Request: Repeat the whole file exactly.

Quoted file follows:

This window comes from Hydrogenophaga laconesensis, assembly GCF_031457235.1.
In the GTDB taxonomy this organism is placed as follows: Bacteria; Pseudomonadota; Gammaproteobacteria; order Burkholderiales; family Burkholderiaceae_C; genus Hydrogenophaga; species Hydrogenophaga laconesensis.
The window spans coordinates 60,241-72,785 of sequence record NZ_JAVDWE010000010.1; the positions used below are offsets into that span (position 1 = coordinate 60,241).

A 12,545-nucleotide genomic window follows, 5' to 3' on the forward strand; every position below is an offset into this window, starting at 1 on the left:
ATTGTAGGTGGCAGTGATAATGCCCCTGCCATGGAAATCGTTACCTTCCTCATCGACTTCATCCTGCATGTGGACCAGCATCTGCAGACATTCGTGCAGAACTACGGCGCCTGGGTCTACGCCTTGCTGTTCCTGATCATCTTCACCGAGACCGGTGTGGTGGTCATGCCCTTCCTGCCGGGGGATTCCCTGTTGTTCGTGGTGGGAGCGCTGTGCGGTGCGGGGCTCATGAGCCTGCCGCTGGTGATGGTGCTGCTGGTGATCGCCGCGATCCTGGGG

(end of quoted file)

This window comes from Hydrogenophaga laconesensis, assembly GCF_031457235.1.
In the GTDB taxonomy this organism is placed as follows: Bacteria; Pseudomonadota; Gammaproteobacteria; order Burkholderiales; family Burkholderiaceae_C; genus Hydrogenophaga; species Hydrogenophaga laconesensis.
The window spans coordinates 60,241-72,785 of sequence record NZ_JAVDWE010000010.1; the positions used below are offsets into that span (position 1 = coordinate 60,241).

A 12,545-nucleotide genomic window follows, 5' to 3' on the forward strand; every position below is an offset into this window, starting at 1 on the left:
ATTGTAGGTGGCAGTGATAATGCCCCTGCCATGGAAATCGTTACCTTCCTCATCGACTTCATCCTGCATGTGGACCAGCATCTGCAGACATTCGTGCAGAACTACGGCGCCTGGGTCTACGCCTTGCTGTTCCTGATCATCTTCACCGAGACCGGTGTGGTGGTCATGCCCTTCCTGCCGGGGGATTCCCTGTTGTTCGTGGTGGGAGCGCTGTGCGGTGCGGGGCTCATGAGCCTGCCGCTGGTGATGGTGCTGCTGGTGATCGCCGCGATCCTGGGG